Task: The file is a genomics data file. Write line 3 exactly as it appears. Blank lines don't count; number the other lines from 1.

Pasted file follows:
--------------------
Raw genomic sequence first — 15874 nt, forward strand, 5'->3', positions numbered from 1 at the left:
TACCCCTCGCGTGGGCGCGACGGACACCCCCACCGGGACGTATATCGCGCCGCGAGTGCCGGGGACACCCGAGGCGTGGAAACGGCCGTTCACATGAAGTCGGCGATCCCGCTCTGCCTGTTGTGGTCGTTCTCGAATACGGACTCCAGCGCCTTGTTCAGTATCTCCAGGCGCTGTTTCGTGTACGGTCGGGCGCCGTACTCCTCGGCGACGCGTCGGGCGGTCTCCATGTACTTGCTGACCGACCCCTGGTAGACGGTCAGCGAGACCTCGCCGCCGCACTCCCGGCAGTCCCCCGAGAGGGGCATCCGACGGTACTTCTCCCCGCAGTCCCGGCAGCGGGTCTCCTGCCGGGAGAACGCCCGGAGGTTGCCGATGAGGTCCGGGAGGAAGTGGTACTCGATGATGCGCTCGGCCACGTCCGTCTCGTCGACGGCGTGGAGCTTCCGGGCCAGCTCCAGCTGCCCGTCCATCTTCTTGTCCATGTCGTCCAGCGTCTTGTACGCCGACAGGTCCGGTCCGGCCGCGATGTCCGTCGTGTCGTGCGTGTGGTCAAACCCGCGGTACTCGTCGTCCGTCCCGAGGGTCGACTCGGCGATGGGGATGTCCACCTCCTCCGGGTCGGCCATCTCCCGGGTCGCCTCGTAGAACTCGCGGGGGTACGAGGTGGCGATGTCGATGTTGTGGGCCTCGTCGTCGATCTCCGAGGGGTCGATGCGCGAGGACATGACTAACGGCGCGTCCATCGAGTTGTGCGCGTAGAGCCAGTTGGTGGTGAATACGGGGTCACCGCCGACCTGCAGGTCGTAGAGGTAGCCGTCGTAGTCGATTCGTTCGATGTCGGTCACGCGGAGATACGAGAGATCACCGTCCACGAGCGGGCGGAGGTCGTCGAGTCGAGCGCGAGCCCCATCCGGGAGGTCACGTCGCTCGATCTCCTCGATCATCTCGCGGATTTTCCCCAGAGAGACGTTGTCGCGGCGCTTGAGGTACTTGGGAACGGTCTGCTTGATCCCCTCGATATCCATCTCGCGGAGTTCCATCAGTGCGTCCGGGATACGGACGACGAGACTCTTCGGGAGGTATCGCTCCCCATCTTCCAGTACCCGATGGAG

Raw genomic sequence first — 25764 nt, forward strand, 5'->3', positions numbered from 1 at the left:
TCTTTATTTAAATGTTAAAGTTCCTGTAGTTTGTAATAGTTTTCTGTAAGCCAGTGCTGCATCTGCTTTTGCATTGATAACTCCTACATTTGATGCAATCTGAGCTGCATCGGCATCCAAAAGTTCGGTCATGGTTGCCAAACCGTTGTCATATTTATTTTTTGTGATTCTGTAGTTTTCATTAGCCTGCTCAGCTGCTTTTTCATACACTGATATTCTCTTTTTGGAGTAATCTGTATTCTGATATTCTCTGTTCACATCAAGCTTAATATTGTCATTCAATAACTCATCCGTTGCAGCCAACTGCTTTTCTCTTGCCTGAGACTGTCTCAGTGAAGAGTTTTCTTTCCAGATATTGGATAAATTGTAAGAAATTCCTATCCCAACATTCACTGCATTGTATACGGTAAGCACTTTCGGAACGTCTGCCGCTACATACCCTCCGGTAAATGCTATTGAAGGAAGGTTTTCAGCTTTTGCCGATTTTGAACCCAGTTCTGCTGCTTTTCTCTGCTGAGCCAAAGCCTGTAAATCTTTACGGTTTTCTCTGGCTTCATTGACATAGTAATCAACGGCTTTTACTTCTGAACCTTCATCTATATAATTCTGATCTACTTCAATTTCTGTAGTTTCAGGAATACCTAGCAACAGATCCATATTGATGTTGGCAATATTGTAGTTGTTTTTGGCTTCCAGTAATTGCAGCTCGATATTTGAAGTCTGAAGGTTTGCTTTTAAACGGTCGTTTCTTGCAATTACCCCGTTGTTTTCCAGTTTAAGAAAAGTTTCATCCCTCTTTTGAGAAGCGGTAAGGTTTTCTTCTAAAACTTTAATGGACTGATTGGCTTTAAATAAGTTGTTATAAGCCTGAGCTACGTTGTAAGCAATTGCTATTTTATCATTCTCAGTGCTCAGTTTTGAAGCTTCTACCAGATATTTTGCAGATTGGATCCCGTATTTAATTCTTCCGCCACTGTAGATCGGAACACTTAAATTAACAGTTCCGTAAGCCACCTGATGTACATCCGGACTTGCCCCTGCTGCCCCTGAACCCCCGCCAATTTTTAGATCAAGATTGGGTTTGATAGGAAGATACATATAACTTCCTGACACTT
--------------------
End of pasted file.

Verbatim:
Raw genomic sequence first — 25764 nt, forward strand, 5'->3', positions numbered from 1 at the left: